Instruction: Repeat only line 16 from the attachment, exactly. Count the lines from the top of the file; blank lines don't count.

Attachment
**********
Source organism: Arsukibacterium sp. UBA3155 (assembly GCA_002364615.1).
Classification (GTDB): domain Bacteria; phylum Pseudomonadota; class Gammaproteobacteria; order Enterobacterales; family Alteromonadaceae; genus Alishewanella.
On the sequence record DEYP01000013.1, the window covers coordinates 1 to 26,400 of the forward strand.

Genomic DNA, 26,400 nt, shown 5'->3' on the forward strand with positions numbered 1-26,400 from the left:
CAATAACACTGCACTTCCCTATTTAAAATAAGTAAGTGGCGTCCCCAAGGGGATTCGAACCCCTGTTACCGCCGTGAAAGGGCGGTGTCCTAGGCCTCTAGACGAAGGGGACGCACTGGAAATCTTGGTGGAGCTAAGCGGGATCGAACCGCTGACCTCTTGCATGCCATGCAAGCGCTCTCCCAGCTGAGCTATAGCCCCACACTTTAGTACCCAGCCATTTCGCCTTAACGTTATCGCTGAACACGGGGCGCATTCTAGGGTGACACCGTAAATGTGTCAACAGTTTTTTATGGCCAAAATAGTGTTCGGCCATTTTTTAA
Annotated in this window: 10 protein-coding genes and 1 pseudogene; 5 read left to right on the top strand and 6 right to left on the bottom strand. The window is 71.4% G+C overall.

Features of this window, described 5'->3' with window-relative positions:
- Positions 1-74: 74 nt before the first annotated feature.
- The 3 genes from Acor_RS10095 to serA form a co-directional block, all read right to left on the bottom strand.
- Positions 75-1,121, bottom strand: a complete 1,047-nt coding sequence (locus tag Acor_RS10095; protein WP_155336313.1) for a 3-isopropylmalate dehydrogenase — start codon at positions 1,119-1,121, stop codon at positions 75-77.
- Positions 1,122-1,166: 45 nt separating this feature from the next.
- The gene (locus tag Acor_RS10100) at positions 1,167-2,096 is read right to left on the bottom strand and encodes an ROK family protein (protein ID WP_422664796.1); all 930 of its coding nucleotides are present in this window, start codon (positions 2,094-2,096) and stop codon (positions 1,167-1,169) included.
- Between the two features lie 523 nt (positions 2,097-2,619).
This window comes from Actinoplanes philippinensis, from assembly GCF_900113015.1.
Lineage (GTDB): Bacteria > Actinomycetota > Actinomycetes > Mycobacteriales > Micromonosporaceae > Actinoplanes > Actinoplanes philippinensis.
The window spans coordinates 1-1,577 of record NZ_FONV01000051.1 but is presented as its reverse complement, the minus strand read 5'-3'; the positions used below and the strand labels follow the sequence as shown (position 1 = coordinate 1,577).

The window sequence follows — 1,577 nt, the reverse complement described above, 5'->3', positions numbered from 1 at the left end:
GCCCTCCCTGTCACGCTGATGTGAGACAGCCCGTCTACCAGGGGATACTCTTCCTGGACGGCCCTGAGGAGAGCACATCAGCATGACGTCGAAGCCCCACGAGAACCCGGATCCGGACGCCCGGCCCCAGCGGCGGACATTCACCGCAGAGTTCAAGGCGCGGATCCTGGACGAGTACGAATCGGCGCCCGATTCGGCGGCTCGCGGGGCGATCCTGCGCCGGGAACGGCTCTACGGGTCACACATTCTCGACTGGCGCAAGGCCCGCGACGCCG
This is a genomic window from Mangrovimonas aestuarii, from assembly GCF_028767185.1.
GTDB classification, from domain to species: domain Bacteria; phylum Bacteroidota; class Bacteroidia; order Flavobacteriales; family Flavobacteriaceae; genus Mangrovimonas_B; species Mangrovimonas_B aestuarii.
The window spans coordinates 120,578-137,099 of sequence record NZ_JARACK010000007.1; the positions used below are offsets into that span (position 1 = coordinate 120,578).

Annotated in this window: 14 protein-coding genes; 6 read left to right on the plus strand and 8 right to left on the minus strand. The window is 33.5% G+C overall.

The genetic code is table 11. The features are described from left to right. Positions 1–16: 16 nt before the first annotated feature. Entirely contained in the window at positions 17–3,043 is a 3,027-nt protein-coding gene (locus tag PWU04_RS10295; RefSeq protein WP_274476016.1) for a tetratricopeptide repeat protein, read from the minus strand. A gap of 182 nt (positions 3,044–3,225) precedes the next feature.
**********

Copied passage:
The window spans coordinates 1-1,577 of record NZ_FONV01000051.1 but is presented as its reverse complement, the minus strand read 5'-3'; the positions used below and the strand labels follow the sequence as shown (position 1 = coordinate 1,577).